The scores submitted for a classification must have been achieved within a 12 month period. And all scores should be submitted together when sufficient to obtain a particular grade. Pin badges are available on attainment of a grade. A person’s grade will remain till the end of the calendar year following the year when that grade was awarded. Once a horsearcher always a horsearcher; once an HA grade has been achieved a person will not drop below this grouping in the case of competitions or postal matches.

As far as timing goes, those who have them should use electronic timing gates. A far cheaper and equally acceptable way would be to use a pair of stopwatches: they are started simultaneously and taken to either end of the run, using the “lap” button a time can be recorded by the persons manning the start and finish gates and through subtraction the time is calculated. This would be preferable to using flags at either end and a single stopwatch as less inaccuracy is introduced and the risk of flags distracting the horses is avoided. Grading scores can be recorded with just 2 helpers who can multi-task for timing, scoring, watching for drawing before the start and collecting arrows; the signatures of 2 witnesses are required for the form.

In order to create a grading classification system we had to start by defining the rules under which these scores would be achieved. As we all know there has been variation across the world regarding the finer details of setting up courses and scoring runs. Firstly we standardised targets – using the 90cm radius 3 zone targets that are so well established throughout Europe for the Hungarian discipline, and for the Korean discipline, a FITA80 target which is 5 ring (10 zone) and 80cm diameter (we are very fond of the square Korean target but it is difficult to obtain and doesn’t fit the round hay targets used by some; the FITA80 is used internationally for target archery and it is our hope that these rules and grades can be easily accessible to people worldwide). The Hungarian rules are as we’re used to (the first of Kassai’s courses that is, with the three 30m zones demarcated by poles, not the new rotating-target course). The Korean has a redefined perpendicular range to the target, set bonus points for hitting 3 consecutive or all 5 targets on the serial run and clarification of the penalty for drawing your arrow before passing through the start line – these have seen variation over the years. The biggest change is that while points are gained for going faster than a set speed (90m in 14s for Korean, 16s for Hungarian) there is no further gain for going faster than 10 m/s (equal to 90m in 9s). This was designed to recognise the greater difficulty in shooting accurately at speed, but try to stop the sport tending towards a situation where speeds are continually increasing and to maintain a necessity for accurate shooting that can cannot be masked by lesser hits made at great speed. Slow speeds are dealt with in the normal manner; disqualification in Hungarian and loss of points in Korean.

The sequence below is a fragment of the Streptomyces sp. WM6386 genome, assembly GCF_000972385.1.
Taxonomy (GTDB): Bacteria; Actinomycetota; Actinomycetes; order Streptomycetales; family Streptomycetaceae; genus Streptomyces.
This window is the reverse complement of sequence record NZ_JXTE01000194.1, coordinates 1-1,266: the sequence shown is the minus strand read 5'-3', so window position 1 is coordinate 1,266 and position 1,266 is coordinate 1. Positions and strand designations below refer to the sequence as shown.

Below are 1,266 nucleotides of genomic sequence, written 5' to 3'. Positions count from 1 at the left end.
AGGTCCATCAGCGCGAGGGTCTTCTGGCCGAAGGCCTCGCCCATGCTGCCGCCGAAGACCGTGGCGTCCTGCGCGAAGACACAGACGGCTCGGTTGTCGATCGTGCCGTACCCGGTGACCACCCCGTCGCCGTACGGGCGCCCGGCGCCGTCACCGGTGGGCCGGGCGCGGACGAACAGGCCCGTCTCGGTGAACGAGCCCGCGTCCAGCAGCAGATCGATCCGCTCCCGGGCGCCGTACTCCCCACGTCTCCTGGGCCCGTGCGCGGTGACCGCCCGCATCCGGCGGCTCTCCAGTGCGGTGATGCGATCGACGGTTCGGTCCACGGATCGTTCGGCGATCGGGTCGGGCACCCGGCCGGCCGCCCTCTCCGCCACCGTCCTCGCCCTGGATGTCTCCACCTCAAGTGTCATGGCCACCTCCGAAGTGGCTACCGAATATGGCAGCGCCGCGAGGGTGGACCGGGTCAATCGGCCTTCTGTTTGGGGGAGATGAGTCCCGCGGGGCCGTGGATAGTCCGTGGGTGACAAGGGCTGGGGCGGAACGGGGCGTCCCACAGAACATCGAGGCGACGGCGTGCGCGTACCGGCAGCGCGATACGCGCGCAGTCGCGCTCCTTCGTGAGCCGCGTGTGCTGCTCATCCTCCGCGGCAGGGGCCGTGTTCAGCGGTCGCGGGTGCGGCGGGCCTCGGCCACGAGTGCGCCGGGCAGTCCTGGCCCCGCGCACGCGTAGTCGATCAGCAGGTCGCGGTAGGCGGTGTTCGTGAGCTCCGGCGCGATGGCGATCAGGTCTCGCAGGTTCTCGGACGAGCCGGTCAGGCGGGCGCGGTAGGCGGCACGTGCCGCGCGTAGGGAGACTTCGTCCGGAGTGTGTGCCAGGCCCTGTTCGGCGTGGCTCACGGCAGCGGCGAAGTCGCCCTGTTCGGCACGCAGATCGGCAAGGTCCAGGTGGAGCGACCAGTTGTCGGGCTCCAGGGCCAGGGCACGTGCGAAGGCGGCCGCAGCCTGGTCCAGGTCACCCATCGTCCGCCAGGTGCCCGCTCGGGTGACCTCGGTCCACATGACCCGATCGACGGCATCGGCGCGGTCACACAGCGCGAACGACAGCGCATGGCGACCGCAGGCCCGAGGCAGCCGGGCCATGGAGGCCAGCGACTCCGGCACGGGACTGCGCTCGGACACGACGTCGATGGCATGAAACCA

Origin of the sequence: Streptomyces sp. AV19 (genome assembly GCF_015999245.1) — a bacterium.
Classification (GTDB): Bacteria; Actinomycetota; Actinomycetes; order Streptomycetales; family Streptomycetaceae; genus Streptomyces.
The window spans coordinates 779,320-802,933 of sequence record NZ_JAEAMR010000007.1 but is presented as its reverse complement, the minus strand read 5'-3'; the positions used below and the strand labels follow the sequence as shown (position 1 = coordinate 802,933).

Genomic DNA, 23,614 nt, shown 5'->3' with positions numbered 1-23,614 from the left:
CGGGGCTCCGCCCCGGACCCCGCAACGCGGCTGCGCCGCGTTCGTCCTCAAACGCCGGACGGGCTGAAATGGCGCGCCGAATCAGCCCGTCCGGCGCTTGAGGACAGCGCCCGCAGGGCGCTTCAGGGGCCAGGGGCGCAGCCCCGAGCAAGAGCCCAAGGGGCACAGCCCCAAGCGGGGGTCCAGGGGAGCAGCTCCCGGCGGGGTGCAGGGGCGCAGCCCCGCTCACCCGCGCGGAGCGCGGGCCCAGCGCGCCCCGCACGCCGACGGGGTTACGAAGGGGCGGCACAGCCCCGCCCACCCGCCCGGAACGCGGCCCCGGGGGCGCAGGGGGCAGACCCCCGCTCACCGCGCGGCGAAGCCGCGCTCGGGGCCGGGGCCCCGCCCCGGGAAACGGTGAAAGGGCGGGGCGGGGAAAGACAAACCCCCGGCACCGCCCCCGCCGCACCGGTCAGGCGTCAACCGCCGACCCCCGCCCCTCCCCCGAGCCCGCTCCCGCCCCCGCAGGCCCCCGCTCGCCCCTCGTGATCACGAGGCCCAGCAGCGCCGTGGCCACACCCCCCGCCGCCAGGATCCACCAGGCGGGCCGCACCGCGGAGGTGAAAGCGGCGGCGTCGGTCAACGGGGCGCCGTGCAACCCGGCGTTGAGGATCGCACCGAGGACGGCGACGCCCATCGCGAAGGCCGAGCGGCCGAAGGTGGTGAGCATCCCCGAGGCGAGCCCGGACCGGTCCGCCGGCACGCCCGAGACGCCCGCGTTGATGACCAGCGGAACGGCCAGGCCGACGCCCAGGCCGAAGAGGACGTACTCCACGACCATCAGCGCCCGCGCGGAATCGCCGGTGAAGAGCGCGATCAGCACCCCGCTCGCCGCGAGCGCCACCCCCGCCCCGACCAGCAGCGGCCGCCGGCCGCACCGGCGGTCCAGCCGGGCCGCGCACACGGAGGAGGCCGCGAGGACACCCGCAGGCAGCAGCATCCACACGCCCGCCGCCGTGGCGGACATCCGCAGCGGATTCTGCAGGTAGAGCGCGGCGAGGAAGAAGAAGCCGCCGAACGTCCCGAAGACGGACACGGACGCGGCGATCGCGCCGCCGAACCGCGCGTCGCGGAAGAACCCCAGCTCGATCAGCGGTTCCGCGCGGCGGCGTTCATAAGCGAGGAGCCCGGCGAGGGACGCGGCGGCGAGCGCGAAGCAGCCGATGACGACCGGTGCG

Due to the wide variation in the exact measurements of Qabaq set ups and different postures of Qabaq shooting we have tried to keep things simple to be as inclusive as possible. There can be variation in the height of the pole and target within set parameters and the scores are defined only by the number of hits, not, as in some competitions, taking into account the archer’s posture or their position relative to the pole when the shot was taken.

The grading system will be overseen by a board comprising of a member from each country that chooses to adopt the system. We recognise that over time as more scores are gathered it may be necessary to review the score required in each discipline for different grades. In the future it is possible that different disciplines and courses may be included. The board will review all such matters together.

This system has been developed by Darren Wardle (MA3) and Dan & Claire Sawyer (BHAA) in consultation with the committees of the Mounted Archery Association of the Americas and the British Horseback Archery Association.

We very much hope that it will inspire and provide focus for horseback archers all over the world; through personal betterment or friendly comparison. Whether you count yourself as a martial artist or sportsman let this be another means by which we can enjoy this fantastic sport of ours together.